7 things I wish I had known before starting Remote Year (#100dayslater)

It’s been over 100 of the best days of my life. Here’s 7 things I wish I had known on Day 1:

#7 NO it’s not that easy to ship stuff home. 

Congrats on being accepted and committing to the most life-changing journey of your life! After the honeymoon phase wears off and the reality sets in that you have to pack your whole life away into a 30 kg or less checked bag and 7 kg carry-on, you may begin to panic.


In order to combat the feelings of separation anxiety, you will tell yourself that “you can always send it home later.” You will attend Pre-Remote Year info sessions that will nonchalantly state that it’s normal to ditch stuff along the way #NBD #LIES.

Here’s the reality:

  • It’s expensive to ship stuff home. In Vietnam, a fellow remote paid $200 to ship 2 kg home – that’s like 4 pairs of jeans. Other land-locked countries can be even more expensive!
  • It’s expensive to not ship stuff home. International airlines will charge absurd overweight baggage fees per kg.  Anywhere from $40 to $125 one-way is pretty standard for an extra 20 kg; However, some airlines are pay per kilogram overage. On one travel day, Qantas charged us $30 per kilogram, and I was 10 kg over the limit. Luckily I was traveling with the group and another remote took my extra carry-on for me. Trade beers for baggage fees!
  • It’s really annoying to ship stuff home. Finding a reputable post office and trying to converse with someone who doesn’t speak English is a pain in the a**.
  • The separation anxiety is way worse shipping stuff from a foreign country than leaving it at home. It’s rare to find package tracking in foreign countries, and you’re constantly stressed your bag will get stuck at customs or lost like the Titanic.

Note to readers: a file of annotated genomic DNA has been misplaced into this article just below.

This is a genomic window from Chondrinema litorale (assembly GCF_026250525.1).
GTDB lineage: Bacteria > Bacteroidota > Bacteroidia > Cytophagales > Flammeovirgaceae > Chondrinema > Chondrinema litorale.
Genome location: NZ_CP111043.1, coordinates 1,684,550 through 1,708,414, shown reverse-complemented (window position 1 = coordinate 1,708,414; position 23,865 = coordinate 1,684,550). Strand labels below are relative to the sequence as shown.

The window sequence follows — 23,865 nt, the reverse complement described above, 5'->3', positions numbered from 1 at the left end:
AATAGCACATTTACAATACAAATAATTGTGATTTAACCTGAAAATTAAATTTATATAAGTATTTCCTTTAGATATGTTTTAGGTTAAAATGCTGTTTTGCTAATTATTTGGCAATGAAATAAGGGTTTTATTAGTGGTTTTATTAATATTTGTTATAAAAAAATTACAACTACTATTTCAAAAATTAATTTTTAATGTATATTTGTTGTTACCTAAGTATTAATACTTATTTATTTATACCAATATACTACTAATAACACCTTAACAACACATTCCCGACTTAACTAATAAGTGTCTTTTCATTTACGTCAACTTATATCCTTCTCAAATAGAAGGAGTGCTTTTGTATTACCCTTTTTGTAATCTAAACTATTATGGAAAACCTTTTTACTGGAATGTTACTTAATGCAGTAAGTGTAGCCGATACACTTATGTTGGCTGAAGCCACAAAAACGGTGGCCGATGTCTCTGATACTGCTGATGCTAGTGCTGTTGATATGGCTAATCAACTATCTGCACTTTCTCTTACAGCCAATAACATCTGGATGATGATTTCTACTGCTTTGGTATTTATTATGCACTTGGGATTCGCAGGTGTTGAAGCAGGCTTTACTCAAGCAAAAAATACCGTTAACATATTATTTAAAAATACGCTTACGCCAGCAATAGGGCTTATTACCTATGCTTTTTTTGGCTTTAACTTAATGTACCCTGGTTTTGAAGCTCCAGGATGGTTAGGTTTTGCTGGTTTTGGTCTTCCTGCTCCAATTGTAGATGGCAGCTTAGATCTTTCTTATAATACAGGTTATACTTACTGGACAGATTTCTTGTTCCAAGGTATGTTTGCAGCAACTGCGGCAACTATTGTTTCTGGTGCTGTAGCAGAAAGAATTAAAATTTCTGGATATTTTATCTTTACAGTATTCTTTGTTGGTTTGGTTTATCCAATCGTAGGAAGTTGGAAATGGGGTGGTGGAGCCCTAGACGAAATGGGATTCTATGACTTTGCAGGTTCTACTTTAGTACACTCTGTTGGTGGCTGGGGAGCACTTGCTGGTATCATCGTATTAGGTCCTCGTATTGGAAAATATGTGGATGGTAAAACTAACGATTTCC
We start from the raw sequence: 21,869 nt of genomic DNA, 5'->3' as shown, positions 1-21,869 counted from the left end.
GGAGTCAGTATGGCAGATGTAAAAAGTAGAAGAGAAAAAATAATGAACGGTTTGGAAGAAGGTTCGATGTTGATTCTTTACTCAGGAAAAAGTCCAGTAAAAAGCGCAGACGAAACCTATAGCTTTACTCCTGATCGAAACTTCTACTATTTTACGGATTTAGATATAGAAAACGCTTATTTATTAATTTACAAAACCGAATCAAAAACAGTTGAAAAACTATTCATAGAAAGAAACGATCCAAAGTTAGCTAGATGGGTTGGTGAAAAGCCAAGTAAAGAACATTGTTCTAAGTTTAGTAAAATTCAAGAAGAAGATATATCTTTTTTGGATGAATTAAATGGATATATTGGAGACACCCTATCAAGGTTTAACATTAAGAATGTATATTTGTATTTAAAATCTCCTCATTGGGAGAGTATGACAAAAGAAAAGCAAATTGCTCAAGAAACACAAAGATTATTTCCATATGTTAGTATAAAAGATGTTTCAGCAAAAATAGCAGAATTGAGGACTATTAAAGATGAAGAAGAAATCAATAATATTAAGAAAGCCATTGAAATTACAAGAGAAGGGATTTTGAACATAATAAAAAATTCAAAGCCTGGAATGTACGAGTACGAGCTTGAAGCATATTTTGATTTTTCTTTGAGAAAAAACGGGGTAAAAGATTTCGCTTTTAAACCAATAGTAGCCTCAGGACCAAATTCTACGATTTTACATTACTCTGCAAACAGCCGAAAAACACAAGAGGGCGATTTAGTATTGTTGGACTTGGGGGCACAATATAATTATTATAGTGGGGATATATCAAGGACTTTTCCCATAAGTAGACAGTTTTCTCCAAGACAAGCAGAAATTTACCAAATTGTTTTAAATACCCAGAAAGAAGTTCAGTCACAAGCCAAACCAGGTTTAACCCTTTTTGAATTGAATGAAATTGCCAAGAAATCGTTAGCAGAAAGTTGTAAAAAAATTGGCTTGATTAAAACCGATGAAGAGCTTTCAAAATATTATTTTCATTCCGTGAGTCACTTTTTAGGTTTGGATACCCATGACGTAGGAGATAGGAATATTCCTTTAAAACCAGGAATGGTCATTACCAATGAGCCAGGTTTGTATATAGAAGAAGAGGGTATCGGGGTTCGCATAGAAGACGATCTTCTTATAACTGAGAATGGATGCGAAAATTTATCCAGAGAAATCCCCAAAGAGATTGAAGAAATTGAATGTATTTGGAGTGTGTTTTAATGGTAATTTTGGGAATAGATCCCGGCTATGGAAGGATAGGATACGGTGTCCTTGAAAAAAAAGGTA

The Net Net: Leave it at home, you can always have someone bring it later.

#6 Backpack or Rolling Carry-on? – Not as controversial as Boxers or Briefs.

The million dollar question: Do they really weigh your carry-on?

The answer: The odds are far far higher that they will if you have a rolling carry-on than one that you carry.

I have seen “backpackers” with 20 kgs or more stuffed into a backpack and most airlines won’t even bat an eyelash. If your rolling carry-on looks like it could weigh more than 7 kgs, 9 times out of 10 they will exploit that and make you weigh it.


Sent home from Australia


Last Travel Day Backpack – Shoe be everywhere

The Net Net: If you can’t beat them, join them.

#5 They sell shit you don’t need everywhere in the world…until they don’t.

I stocked up on all the wrong things. 99% of things you can buy in the US can also be bought in most developed cities around the world (including tampons for all you ladies out there wondering!).

Here are some items that are much trickier (at least in Asia):

  • Sea Salt Spray – Shout out to Zoe Weiner and all those curly haired girls (Carin, Kathrin, and Kara – I see you) that would give away their first born to have some in their life. Straightening your hair in 100 degree heat and tropical humidity is futile; however, keep in mind there’s not really a market for this product as Asian women have straight hair.
  • Foundation for darker complexions – Asians are obsessed with being as fair skinned as possible so if you have a tricky shade to buy for stock up! You may have to adjust to a darker shade because you will get a lot of sun here.
  • Shoe sizes greater than 7 – This is another Asian quirk. It’s really hard to find larger shoes sizes even in department stores and malls.
  • Latisse (and other niche products) – There’s a lot a fake stuff in Asia so if you’re paranoid that the products you are buying might be counterfeit, you should just bring extra!
  • Proprietary Charging Cords (such as for Fitbits or Cameras etc.) – Just because they sell the brand doesn’t mean they sell the accessories a la carte. If you can’t live without it, you will likely end up re-buying the whole product.


The Net Net: If it is something you use every day, bring an extra – you won’t regret it.

#4 The shoe game is hard. Dirt & packing space are not your friend.

Paved sidewalks are a luxury in Asia and if you’re headed to anywhere worth visiting – odd are you will be getting dirty!